Given that we are just over six months into U.S. President Donald Trump’s rather unconventional administration with so many lingering questions left about its overall domestic and foreign policy, it might seem premature to expect an Asia strategy to emerge so early on, as I pointed out previously (See: “The Truth About Trump’s Asia Commitment Problem”).
But as crises in Asia and around the world – from a nuclear North Korea to a resurgent Russia – continue to heat up and as we approach the first round of regional summits that Trump has committed to attending later this year, it is also true that the clock is ticking for the administration to clearly lay out where Asia lies within its broader foreign policy as well as how it intends to approach it.
Contrary to the doomsday scenarios some had painted at the outset, the reality of Trump’s Asia policy has been more mixed so far. Though his withdrawal from the Trans-Pacific Partnership (TPP) and unstable management of the U.S.-China relationship had caused anxiety in the region, other moves – from his early announcement to attend what will be his first round of Asian summitry to the quick engagement of key Asian allies and partners – have been welcomed (See: “Trump’s Big Asia Summit Month”).Enjoying this article? Click here to subscribe for full access. Just $5 a month.
Trump’s able national security team has inspired confidence, and some of his priorities, like boosting the defense budget, could add real heft to U.S. Asia policy if followed through (See: “What Mattis’ Shangri-La Dialogue Speech Revealed About Trump’s Asia Policy”).
But the real problem is that beyond these individual developments, Asian observers are still left wondering what, if anything, all these actions add up to, and how long it will take for the administration’s approach to cohere.
This anxiety is not without basis and pre-dates Trump. Over the decades, there has been a structural problem in U.S. Asia policy. Even though American ends since the end of World War II in Asia have remained consistent (preventing rival hegemons from dominating Asia and promoting greater security, prosperity, and democracy) and U.S. means have consisted of a similar mix of tools (military power, alliances and partnerships, economic engagement, regional institutions, and U.S. ideals), multiple administrations have struggled to keep the focus on comprehensively engaging Asia in the face of individual threats within the region as well as extraregional distractions in other parts of the world (See: “Trump’s Real ASEAN Test”).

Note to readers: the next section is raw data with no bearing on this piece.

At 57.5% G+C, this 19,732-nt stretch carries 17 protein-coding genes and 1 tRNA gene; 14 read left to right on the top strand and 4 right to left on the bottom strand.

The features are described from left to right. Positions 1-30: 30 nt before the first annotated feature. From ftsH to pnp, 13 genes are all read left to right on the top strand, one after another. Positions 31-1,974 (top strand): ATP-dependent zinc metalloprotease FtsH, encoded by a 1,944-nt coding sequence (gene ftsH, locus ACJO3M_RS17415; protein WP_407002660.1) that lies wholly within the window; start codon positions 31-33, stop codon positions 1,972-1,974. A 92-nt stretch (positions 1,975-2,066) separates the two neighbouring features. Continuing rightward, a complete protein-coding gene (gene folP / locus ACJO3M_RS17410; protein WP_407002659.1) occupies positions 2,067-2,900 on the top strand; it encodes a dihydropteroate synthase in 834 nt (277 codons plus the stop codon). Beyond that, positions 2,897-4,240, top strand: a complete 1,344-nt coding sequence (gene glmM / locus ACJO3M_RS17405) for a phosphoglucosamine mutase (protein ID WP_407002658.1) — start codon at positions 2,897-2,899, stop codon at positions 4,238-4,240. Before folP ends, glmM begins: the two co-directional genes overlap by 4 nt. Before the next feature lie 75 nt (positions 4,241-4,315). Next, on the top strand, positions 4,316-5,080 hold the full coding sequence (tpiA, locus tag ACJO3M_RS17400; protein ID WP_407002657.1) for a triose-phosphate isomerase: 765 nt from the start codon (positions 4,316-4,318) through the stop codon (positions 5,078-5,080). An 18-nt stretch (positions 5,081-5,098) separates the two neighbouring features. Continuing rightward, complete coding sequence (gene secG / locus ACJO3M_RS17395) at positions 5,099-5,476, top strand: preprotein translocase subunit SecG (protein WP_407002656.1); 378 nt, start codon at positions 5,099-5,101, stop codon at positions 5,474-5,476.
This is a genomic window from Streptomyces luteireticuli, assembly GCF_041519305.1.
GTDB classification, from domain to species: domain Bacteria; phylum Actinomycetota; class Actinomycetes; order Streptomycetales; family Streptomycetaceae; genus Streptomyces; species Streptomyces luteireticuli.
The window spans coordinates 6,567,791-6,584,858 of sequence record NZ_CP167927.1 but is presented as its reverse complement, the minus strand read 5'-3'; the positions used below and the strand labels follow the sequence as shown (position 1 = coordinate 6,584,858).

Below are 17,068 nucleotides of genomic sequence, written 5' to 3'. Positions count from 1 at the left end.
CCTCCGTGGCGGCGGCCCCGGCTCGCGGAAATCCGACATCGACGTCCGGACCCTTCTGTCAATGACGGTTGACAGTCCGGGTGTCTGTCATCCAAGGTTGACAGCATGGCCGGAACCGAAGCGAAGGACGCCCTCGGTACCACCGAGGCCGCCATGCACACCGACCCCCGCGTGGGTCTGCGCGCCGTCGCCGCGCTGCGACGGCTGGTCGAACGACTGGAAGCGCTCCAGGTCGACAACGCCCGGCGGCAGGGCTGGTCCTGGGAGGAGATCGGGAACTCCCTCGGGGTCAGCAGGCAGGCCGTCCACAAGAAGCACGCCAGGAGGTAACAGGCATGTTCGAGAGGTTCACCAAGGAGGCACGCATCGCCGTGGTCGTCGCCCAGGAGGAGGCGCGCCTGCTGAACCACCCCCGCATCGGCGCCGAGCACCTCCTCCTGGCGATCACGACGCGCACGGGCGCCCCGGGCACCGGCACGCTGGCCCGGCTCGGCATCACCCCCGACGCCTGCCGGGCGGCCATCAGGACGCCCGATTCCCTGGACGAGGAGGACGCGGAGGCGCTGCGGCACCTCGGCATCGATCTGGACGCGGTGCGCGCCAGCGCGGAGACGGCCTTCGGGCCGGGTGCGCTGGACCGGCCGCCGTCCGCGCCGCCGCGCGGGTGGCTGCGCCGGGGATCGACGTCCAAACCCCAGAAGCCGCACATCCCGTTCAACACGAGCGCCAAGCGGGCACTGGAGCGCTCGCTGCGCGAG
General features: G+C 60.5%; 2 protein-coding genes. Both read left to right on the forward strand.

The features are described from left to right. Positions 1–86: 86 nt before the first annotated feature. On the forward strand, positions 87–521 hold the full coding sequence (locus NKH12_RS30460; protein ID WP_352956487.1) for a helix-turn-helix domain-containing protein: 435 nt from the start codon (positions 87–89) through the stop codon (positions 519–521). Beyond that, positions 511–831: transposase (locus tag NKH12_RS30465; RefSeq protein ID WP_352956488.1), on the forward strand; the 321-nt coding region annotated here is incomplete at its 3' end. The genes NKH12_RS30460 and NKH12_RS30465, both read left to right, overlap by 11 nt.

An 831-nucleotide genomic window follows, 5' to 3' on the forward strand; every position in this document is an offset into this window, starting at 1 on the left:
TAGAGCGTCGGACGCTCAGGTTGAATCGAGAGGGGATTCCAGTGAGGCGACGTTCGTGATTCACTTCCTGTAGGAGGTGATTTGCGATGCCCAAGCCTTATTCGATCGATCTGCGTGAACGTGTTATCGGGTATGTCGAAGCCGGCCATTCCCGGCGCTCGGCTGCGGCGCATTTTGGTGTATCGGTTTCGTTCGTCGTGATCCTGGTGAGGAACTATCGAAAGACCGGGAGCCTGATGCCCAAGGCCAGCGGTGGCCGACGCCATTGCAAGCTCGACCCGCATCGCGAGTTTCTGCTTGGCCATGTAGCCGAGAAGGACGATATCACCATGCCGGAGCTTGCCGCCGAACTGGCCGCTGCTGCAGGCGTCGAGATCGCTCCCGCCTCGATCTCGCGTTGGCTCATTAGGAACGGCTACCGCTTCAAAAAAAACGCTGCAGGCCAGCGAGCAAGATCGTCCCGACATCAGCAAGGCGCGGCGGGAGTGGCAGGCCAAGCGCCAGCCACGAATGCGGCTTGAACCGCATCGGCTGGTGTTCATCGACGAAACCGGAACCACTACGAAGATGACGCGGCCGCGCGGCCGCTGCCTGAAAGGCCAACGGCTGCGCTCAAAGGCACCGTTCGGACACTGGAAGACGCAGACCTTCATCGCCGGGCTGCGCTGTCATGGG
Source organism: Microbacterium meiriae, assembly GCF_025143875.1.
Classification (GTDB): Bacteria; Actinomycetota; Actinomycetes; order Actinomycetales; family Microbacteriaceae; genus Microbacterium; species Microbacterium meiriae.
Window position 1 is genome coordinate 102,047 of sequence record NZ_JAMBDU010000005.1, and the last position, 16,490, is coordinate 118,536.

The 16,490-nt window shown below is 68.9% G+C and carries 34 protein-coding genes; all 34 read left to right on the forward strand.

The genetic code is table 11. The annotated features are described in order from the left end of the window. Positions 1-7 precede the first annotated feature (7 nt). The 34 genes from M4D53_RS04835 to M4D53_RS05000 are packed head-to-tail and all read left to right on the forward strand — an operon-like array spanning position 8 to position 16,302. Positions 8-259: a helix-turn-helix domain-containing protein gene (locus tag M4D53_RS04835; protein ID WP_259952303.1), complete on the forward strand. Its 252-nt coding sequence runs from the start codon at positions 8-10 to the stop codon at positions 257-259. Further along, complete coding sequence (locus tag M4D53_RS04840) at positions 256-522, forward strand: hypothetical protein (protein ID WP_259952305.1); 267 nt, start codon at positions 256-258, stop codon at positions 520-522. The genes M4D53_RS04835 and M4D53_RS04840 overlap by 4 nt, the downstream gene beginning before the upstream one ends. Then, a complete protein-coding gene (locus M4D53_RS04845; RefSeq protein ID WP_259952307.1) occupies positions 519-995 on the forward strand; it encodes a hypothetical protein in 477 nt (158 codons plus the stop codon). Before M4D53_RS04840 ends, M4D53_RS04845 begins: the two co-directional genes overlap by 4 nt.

For all its faults, the Obama administration was aware of this problem and was clear from the start about both the central role that Asia would play in its foreign policy as well as its general tendencies and preferences, from its willingness to engage America’s adversaries to the commitment to multilateralism (See: “US Asia Policy After Obama: Opportunities and Challenges”).
For the Trump administration, by contrast, despite some promise, finding its footing on foreign policy has proven difficult given a number of unique realities it faces, including the long list of unfilled senior positions, the lack of coherence in messaging, and uncertainty about the various centers of power and how they factor into decisionmaking. And though Trump’s team had predictably distanced itself from the “rebalance” term, consistent with a new administration’s desire to rebrand major foreign policy initiatives, this has yet to be replaced with anything.
As a result, right now, despite successes in some areas, the administration’s Asia policy as a whole looks unbalanced, unconnected, and unstable. Though defense policy has witnessed significant continuity, uncertainty remains in other nonmilitary areas with the demise of TPP and proposed budget cuts at the State Department, thereby feeding into a perception of militarization. Despite the impressive pace of summit meetings with Asian leaders, in some cases it is not clear what the administration’s vision is for these alliances and partnerships beyond addressing individual grievances as well as particular threats consistent with the America First vision, be it North Korea or the Islamic State. And as kinetic actions continue to be taken in other regions of the world, some fear that Washington is just one misstep away from being engulfed in another quagmire that could once again take its focus away from Asia.